The new reactor design, which so far exists only on paper, produces 20 times as much power for its size as Oak Ridge’s technology. That means relatively small, yet powerful, reactors could be built less expensively in factories and shipped by rail instead of being built on site like conventional ones. Transatomic also modified the original molten-salt design to allow it to run on nuclear waste.
[…]
Transatomic says it can split the difference, building a 500-megawatt power plant that achieves some of the cost savings associated with the smaller reactor designs. It estimates that it can build a plant based on such a reactor for $1.7 billion, roughly half the cost per megawatt of current plants. The company has raised $1 million in seed funding, including some from Ray Rothrock, a partner at the VC firm Venrock. Although its cofounders, Mark Massie and Leslie Dewan, are still PhD candidates at MIT, the design has attracted some top advisors, including Regis Matzie, the former CTO of the major nuclear power plant supplier Westinghouse Electric, and Richard Lester, the head of the nuclear engineering department at MIT.

Half the cost, modular design, factory produced. Good line up of people too. I think they have a shot at it. Maybe they can talk to the folks in Japan…

Now if they can just find a way to turn all that tungsten from all those old light bulbs into bits of gold and platinum…

Wonder what the world supply of tungsten is like…

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About E.M.Smith

A technical managerial sort interested in things from Stonehenge to computer science. My present "hot buttons' are the mythology of Climate Change and ancient metrology; but things change...
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40 Responses to LENR Tungsten into Gold

  1. Richard Hill says:

    EM: It is interesting that people are starting to think that LENR may be occurring in several places where they are unexpected. Eg Lewis Larsen says maybe in auto catalytic converters. As a diesel fancier have you heard about the speculation that an LENR reaction may is blowing up injectors when there is water in the fuel. My diesel engineering friend says, no, it is the 1600 times expansion when water turns to steam. But I counter it with injector nozzles are made of tough materials. What do you think?

  2. E.M.Smith says:

    Not heard about that with injectors. I’d go with the water as more likely. Modern injectors are not the big old solid things of the past, they are now piezoelectric driven things that sputter out a chain of mini-drops; and at much higher pressures. Very picky about viscosity and contamination (so much so that computer sensors now shut down the fuel system if you try using ‘funny fuel’ in them) Also, were there enough LENR to make a micro-nuclear-explosion, well, it’s not exactly LE anymore ;-)

  3. Lewis Larsen sees LENR happening everywhere. He may be right about that, but his theory as to how it happens has a few holes in that are covered with some hand-waving.

    The really interesting thing about the Transatomic reactor idea is that it’s fuelled by the nuclear waste from the earlier reactors, that otherwise needs to be stored for around 100,000 years. By burning this further, it reduces the time that its waste needs to be stored down to the odd century or so. That’s a major advantage, and basically it looks like all the necessary technology is already known and tested so we should really be able to make them a few years after we decide to do so. I can’t see a down side to this idea – the fuel is free, and in fact it’s cheaper to burn it than store it deep in a mountain somewhere. Especially useful for Japan – those waste storage pools that have been the major source of pollution at Fukushima still hold around 97% of their energy, so would fuel the country for years.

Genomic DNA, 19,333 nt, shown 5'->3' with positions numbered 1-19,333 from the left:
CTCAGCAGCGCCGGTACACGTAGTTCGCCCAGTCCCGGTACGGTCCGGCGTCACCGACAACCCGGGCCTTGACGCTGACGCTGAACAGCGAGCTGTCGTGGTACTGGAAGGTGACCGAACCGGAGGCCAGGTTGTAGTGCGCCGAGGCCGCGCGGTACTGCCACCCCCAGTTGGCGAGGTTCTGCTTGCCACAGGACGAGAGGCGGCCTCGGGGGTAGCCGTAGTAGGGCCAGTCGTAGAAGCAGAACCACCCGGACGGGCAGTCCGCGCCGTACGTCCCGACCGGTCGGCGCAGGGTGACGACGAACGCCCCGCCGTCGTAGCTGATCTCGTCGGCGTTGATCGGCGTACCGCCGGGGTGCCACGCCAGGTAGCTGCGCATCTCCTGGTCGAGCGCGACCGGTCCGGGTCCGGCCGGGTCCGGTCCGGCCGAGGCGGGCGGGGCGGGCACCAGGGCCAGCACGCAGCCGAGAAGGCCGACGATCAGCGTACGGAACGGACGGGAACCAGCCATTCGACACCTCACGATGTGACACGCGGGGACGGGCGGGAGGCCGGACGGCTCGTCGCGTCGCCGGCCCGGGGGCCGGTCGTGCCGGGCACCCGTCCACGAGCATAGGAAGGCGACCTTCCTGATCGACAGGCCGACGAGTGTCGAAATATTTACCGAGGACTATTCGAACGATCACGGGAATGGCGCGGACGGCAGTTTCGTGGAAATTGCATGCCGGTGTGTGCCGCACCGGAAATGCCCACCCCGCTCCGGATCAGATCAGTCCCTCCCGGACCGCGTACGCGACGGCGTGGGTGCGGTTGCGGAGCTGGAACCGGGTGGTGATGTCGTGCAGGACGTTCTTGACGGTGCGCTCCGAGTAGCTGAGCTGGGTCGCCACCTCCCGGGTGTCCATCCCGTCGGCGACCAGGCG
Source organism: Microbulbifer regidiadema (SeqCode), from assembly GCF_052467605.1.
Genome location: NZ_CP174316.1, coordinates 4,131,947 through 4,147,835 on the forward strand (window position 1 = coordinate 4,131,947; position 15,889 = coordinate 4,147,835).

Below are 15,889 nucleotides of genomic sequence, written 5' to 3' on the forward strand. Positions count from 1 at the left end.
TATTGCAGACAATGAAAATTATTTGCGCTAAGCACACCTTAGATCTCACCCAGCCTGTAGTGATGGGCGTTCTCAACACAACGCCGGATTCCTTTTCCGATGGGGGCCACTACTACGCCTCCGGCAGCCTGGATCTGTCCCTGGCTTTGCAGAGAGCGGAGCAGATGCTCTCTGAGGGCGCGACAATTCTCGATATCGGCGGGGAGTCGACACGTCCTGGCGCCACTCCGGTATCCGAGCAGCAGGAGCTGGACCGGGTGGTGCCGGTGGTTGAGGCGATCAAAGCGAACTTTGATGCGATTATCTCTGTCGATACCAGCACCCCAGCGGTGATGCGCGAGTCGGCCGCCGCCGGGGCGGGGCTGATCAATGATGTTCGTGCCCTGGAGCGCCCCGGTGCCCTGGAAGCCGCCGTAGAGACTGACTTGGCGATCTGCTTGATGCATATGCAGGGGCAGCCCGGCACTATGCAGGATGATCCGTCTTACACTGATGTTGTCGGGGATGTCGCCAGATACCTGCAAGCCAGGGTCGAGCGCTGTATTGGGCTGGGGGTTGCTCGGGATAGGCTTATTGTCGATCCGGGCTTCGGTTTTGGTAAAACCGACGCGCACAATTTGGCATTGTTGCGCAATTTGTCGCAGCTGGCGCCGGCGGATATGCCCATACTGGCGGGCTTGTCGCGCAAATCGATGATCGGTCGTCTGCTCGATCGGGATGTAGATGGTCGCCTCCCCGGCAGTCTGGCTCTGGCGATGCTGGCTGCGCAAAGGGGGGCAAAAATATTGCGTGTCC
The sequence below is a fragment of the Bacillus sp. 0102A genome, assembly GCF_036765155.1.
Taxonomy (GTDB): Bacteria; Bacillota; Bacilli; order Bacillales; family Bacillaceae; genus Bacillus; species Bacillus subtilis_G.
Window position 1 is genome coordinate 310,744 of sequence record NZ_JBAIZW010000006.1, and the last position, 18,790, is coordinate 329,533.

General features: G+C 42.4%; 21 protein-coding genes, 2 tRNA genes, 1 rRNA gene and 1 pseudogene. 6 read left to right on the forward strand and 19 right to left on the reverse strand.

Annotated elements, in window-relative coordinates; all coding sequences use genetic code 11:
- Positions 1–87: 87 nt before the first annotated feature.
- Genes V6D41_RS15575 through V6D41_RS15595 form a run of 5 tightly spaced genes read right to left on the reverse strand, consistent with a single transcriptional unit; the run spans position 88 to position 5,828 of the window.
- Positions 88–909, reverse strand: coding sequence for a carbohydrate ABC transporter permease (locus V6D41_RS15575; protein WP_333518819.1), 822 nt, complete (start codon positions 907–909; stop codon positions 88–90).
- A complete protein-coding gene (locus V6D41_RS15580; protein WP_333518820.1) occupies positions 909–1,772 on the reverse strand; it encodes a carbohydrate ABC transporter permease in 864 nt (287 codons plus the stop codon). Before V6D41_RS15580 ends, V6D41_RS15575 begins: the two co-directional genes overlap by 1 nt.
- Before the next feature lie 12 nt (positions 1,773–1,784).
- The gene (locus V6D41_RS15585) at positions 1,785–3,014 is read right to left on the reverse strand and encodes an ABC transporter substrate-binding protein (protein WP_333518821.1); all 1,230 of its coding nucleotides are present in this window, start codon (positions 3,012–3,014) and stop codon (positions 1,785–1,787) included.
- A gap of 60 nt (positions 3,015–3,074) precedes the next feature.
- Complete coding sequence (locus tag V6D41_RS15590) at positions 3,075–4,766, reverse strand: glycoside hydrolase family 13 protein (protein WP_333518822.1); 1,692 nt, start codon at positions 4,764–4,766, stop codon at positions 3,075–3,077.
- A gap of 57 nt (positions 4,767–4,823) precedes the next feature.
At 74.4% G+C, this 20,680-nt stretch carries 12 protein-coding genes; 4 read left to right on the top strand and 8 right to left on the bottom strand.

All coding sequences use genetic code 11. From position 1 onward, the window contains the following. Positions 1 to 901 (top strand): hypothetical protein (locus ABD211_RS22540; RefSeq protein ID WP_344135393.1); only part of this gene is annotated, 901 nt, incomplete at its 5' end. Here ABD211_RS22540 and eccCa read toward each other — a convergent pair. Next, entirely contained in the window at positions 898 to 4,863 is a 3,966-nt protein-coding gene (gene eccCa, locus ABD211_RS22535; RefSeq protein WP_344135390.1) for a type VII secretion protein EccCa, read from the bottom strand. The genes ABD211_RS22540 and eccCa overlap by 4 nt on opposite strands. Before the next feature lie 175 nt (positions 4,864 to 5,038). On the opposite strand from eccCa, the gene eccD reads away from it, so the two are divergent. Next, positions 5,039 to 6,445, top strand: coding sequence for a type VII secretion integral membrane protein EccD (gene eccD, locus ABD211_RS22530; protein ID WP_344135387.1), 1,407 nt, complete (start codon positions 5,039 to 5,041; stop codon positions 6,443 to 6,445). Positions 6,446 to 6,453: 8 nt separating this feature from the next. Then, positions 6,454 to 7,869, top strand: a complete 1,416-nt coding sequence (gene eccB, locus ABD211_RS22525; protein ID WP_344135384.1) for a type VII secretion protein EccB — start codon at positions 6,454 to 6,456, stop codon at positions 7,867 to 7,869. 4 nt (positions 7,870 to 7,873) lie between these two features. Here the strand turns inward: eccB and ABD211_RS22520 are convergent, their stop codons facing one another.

4. Steve C says:

    Tungsten into gold? Well, that’s very good news for those who have allegedly bought “gold” bullion bars and found them … modified … with tungsten. They can now go into the “carbon free energy” business and correct matters!
    http://www.businessinsider.com/tungsten-filled-gold-bars-found-in-new-york-2012-9

  5. jim2 says:

    One must keep his skeptical glasses on. Electrolysis can concentrate trace elements on an electrode. And the amount of “anomolous” material is very, very small in all the experiments I have looked at. It is easy to fool oneself with this stuff.

  6. omanuel says:

    I agree with Jim2. Turning tungsten into gold is not a cost-effective way of making gold,

    But it is a great way to grab headlines.

  7. Lewis Larsen says:

    Jim2: please note that the Mitsubishi experiments reported at the 2012 Winter ANS do NOT involve aqueous electrolysis; rather, they use a gaseous permeation technique through an engineered thin-film ‘membrane’ accompanied with temperature and pressure in which no external electric current is applied — so in that case the issue you raise about mobile contaminants in an electrolyte is nonexistent. There is no electrolyte in those particular experiments.

    Simon Derricutt: your assertion that our theoretical work has “… a few holes that are covered with some hand-waving” is a mistaken, unsubstantiated personal opinion. Your remark is not only technically incorrect, it is factually vacuous … really more of an empty Internet ‘sound bite’ canard than a carefully reasoned technical statement.

    Anyone who wishes to verify the rigor of our published physics is welcome to read either or both of the two following peer-reviewed journal papers and come to their own independent conclusions as to whether there is any “hand-waving” involved in our work — there simply isn’t: As-published copies of both papers can be viewed online or downloaded from the URLs provided below: